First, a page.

Stahhr the Femcee: Now that DOOM’s comeback album Born Like This has hit the streets, everyone will know who this Atlanta rapper is. But her track with the supervillain, “Still Dope,” actually first appeared on her 2008 full-length, the iTunes-only release Almost Never Was. Her determinedly logical rhymes and intellectual flow has brightened past Doom projects such as Mm…Food and King Geedorah’s Take Me to Your Leader. (www.myspace.com/stahhr723)
Kid Sister: This list wouldn’t be complete without the first female rapper to taste pop success – however fleeting – since Missy Elliott. Since becoming one of the first “hipster rappers” to take over indie clubs with her single “Damn Girl” – she appeared on the cover of URB in 2007 — Kid Sister has worked hard to meet the sky-high buzz surrounding her. A second single with Kanye West, “Pro Nails,” got airplay on “Rap City” last year. But her long-delayed debut for Downtown Records, Dream Date, has yet to be released. (www.myspace.com/kidsister)
Dessa: Last January, Dessa didn’t issue an album, but Spiral Bound, a chapbook of verse and personal essays. However, the Minneapolis artist isn’t just a poet: she can rhyme, too. Check Doomtree’s self-titled album from last year for proof. “Distress message coming from the city kids/I read it in the smoke signals from the filth and cigarettes,” she raps on “Dots and Dashes.” “I’m on a vision quest.” (www.myspace.com/dessadarling)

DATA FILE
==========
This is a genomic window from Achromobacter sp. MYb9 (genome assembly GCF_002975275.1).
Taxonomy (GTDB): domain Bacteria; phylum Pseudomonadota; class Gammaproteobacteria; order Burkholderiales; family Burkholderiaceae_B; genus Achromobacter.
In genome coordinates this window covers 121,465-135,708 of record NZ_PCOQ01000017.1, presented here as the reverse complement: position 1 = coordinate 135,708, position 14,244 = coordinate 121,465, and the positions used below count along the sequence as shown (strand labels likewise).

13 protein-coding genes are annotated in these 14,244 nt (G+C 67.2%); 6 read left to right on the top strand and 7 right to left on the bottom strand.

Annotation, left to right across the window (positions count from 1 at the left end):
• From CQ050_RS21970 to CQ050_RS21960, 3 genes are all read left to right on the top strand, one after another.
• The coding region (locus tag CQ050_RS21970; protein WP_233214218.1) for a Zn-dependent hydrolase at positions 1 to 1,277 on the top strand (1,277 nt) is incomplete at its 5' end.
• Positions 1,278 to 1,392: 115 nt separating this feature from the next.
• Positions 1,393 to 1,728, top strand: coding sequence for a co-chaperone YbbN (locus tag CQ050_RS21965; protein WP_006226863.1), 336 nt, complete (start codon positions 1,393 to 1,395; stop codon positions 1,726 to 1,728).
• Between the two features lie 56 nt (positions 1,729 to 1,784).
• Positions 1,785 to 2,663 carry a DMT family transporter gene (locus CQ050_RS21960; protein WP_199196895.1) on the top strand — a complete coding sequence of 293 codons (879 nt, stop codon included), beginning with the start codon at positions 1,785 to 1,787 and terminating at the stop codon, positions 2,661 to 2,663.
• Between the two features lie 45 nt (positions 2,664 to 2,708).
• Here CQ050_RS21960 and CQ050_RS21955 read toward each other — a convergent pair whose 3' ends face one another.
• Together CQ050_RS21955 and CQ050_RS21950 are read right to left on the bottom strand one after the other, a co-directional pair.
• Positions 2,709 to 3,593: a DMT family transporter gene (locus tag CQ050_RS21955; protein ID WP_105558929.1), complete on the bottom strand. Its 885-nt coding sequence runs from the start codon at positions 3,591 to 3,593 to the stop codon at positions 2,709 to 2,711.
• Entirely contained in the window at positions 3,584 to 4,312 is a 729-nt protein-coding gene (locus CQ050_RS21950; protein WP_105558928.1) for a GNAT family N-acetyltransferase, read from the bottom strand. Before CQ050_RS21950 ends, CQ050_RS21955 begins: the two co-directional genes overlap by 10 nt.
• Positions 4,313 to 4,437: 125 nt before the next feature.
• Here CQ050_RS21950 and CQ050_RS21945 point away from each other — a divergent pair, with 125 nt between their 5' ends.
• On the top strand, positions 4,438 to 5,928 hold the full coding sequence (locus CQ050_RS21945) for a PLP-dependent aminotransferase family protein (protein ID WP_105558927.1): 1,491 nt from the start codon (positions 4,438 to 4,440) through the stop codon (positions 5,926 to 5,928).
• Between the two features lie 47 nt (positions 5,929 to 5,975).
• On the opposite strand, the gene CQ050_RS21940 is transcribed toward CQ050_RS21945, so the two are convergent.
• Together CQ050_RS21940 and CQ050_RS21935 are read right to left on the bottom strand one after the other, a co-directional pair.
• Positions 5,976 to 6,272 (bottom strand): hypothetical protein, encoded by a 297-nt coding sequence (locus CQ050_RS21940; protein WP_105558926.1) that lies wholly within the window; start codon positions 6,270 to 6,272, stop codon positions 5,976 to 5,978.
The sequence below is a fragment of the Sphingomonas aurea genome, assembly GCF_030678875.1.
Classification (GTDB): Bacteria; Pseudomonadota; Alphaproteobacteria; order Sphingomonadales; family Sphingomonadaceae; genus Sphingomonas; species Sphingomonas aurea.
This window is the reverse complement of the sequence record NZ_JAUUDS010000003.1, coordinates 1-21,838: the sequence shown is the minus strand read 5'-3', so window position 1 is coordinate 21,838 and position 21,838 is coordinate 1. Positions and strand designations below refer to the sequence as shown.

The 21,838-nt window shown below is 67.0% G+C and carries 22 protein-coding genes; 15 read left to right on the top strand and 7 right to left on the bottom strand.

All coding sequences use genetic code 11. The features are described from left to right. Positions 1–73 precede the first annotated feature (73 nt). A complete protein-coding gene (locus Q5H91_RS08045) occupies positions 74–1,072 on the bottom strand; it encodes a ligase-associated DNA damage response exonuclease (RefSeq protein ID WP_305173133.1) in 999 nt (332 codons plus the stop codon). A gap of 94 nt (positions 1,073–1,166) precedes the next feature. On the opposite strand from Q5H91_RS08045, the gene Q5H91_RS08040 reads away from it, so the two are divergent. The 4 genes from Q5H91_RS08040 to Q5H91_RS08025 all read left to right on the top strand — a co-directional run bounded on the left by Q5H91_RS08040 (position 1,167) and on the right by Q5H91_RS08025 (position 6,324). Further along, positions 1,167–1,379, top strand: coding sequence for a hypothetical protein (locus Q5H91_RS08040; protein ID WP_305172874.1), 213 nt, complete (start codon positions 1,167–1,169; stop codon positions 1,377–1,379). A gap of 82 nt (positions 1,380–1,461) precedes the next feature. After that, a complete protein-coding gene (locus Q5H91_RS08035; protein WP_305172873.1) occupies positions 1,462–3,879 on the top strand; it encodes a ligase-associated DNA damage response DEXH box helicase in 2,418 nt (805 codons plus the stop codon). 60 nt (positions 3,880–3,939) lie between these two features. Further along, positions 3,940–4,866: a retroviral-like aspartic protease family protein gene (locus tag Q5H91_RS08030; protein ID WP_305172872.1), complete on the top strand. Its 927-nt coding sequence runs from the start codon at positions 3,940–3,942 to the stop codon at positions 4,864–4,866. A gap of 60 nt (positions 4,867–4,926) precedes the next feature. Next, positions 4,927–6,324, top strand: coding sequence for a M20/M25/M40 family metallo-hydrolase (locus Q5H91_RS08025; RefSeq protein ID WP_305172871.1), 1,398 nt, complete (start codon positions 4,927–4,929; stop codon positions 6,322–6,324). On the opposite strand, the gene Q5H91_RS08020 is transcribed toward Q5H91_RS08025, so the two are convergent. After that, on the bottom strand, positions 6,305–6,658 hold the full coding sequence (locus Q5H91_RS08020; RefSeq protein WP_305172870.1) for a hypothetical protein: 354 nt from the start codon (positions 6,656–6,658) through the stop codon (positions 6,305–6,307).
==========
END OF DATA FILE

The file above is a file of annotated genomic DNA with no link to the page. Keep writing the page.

Rita J: Since XLR8R magazine profiled her near the end of 2007, I’ve been waiting for this Chicago affiliate of the All Natural camp to drop her debut, Artist’s Workshop. Save for a mixtape, Ms. Jackson, little has been heard from her. A quick check to her MySpace page reveals a snippet tape for the album, however, so it should come out this year. (www.myspace.com/ritajackson)
Isis: With indie-dance hits such as “Jerk It,” this Toronto-based member of Thunderheist isn’t well known to hip hop fans. But on the group’s self-titled debut (out via Big Dada on March 31) she reveals an infectious and swaggering style. (www.thunderheist.com)
Amanda Blank: Throughout this list, I’ve tried to avoid female rappers who focus on their poontang. There’s nothing wrong with sex raps, but it has become such a cliché – the thug missus who loves to fuck is a stereotype that dates back to Lil’ Kim and Junior M.A.F.I.A.
But Amanda Blank can’t be denied. She has an impressive flow and a deft command of words. and can wax poetic about nightclubbing adventures and afterhours hookups. With her debut I Love You set to drop July 14 on Downtown Records, here’s hoping that this latest addition to Talib Kweli’s fledgling Blacksmith empire expands her palette beyond coochie raps. (www.myspace.com/amandablank)
Bonus pick – Eternia: Last but definitely not least, I can’t forget Eternia, who has held it down since her appearances with Atomz Family back in the early ‘00s. She’s grown from super-scientifical woodshedding to become a well-regarded lyricist in her native Canada, as well as a cult reputation in the West, thanks to guest shots alongside Wordsworth, Reef the Lost Cause and others. Check her 2005 album It’s Called Life for proof. (www.eternia.ca)